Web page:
Formerly known as Daria Daulat Bagh, Tipu Sultan's Summer Palace was built in 1784 in honor of Tipu Sultan's military victory over the British. This elegant palace, built almost entirely from fine teakwood, is an earlier example of Indo-Saracenic architecture, which features a blend of Indian, Islamic, and European elements.
The palace's biggest draw is its incredible architecture, with regal arches, towers, and domes covered with images of battle scenes. The interiors are painted with floral patterns, and there's an on-site museum showcasing artillery, coins, military medals, and furniture, along with a collection of oil paintings depicting the sultan and his life. The palace is a popular stop on day trips from Bangalore to Mysore, and many tours of the area stop here.
Things to Know Before You Go
- The summer palace is a must-visit for history buffs and architecture lovers.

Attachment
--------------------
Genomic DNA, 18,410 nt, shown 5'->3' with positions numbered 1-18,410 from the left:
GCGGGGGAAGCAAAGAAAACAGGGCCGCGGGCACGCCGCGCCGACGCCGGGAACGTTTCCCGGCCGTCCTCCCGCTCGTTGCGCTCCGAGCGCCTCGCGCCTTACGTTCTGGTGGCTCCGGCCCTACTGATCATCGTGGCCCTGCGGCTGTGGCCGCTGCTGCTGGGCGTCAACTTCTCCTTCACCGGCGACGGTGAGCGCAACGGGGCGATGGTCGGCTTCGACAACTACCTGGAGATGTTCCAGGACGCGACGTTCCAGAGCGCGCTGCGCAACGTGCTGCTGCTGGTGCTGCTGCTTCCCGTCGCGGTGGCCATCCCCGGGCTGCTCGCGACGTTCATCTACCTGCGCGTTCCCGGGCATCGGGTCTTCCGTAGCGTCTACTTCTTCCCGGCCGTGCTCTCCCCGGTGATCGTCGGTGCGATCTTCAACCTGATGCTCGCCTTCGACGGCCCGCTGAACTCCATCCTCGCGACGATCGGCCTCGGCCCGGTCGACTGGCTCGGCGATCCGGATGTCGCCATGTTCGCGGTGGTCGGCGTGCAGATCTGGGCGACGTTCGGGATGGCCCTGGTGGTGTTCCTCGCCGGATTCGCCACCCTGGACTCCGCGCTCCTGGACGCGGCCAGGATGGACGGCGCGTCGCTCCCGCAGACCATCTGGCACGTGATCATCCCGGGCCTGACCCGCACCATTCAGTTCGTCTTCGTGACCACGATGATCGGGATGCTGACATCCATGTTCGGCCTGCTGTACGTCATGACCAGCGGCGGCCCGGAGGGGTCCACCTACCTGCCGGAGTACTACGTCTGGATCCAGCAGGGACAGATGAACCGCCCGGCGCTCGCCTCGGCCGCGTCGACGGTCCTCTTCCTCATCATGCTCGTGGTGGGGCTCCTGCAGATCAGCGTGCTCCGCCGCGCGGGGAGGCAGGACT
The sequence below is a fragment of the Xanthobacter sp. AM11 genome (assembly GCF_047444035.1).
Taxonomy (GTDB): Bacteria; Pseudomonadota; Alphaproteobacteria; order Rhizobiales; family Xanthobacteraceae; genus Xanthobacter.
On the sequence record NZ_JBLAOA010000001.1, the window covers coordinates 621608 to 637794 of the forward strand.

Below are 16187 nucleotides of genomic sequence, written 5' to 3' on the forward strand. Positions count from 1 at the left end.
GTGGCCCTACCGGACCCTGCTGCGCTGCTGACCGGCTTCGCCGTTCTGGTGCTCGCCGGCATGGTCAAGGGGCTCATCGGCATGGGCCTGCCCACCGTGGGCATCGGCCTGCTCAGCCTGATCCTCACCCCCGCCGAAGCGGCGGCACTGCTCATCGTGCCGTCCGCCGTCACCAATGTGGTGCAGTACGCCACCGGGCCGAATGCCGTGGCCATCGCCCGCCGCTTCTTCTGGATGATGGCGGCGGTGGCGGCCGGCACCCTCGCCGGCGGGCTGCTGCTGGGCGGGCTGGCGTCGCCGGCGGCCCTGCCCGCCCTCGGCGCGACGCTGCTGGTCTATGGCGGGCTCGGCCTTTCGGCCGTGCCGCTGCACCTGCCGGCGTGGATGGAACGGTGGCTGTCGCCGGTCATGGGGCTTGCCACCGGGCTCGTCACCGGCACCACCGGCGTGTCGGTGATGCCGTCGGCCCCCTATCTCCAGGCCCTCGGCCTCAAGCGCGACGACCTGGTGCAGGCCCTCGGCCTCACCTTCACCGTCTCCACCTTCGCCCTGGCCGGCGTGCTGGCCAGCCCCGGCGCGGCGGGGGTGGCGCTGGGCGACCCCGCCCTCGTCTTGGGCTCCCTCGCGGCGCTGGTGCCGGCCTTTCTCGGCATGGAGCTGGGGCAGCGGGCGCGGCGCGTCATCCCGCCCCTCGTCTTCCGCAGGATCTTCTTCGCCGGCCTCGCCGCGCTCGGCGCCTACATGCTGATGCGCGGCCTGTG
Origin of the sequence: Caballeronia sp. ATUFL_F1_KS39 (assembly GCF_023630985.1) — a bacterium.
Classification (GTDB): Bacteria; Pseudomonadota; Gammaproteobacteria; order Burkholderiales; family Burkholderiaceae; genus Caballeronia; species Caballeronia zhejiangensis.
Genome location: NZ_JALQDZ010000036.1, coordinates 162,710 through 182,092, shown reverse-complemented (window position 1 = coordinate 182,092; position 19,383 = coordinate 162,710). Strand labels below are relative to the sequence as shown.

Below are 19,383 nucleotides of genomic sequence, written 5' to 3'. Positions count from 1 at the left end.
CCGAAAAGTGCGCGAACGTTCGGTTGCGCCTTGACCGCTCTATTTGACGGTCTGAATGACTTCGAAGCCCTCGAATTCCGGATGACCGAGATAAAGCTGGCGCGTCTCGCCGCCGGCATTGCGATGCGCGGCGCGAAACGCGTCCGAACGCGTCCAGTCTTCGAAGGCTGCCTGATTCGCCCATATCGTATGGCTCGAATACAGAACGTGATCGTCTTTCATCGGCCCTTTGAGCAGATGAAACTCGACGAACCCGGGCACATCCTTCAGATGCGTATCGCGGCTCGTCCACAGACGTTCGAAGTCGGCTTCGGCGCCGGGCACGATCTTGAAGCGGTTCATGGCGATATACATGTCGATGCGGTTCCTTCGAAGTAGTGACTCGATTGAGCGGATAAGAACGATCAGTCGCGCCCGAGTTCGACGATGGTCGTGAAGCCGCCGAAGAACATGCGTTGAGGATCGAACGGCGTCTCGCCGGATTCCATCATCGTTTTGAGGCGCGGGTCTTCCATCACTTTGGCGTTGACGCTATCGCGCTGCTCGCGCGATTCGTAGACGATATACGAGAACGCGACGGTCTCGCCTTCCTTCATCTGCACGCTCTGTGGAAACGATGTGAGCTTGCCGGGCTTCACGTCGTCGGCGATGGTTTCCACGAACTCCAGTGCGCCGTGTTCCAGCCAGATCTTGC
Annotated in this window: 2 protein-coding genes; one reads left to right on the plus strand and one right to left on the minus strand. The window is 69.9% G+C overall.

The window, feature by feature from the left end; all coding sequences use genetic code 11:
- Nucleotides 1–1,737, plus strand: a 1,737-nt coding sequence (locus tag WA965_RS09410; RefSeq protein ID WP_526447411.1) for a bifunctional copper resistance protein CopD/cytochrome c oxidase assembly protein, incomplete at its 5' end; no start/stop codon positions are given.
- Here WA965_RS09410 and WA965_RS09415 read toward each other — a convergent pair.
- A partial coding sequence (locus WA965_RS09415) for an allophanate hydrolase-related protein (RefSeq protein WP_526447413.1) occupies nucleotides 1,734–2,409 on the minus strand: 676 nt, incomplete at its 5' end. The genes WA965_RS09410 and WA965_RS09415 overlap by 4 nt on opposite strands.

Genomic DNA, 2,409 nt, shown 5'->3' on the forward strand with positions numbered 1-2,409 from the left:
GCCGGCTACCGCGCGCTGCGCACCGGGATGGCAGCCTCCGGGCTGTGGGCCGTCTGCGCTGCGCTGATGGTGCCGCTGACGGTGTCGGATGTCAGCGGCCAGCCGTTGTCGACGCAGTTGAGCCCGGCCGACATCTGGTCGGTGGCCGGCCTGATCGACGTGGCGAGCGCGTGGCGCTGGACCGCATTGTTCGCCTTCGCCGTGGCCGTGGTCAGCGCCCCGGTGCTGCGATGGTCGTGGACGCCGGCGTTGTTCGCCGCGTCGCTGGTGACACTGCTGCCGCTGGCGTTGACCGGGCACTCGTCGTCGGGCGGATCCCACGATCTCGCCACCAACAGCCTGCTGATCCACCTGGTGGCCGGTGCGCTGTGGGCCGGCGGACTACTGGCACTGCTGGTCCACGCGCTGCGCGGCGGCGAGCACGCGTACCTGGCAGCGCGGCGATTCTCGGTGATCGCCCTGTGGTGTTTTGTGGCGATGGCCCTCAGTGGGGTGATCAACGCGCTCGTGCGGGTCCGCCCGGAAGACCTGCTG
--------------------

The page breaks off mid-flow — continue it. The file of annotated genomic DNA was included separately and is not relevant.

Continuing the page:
- Photography is not allowed inside the palace.
- Remember to wear comfortable shoes for exploring the palace and its grounds.
How to Get There
Tipu Sultan’s Summer Palace is located about 80 miles (129 kilometers) southwest of Bangalore and 10 miles (16 kilometers) north of Mysore in the town of Srirangapatna, on the Bangalore–Mysore road. There’s regular bus and train service between the two cities, and most hotels in Mysore and Bangalore can arrange for round-trip transportation by taxi.
When to Get There
The palace is open daily from 9am to 5pm, but it’s best to visit first thing in the morning, when it’s at its least crowded. Weather may also play a factor for the best time to visit; if you’re coming from Mysore or Bangalore during the rainy monsoon season (June through August or September), give yourself a little extra time to get there, as wet roads can slow down traffic.
The palace is decorated with frescoes in the Mysore painting style, a form of ancient painting that was revived after Tipu Sultan's rule. The paintings often feature scenes from battles or Hindu mythology and are traditionally painted in steps, starting with the background and later adding elements to the foreground before detailing it with gesso, or gold foil.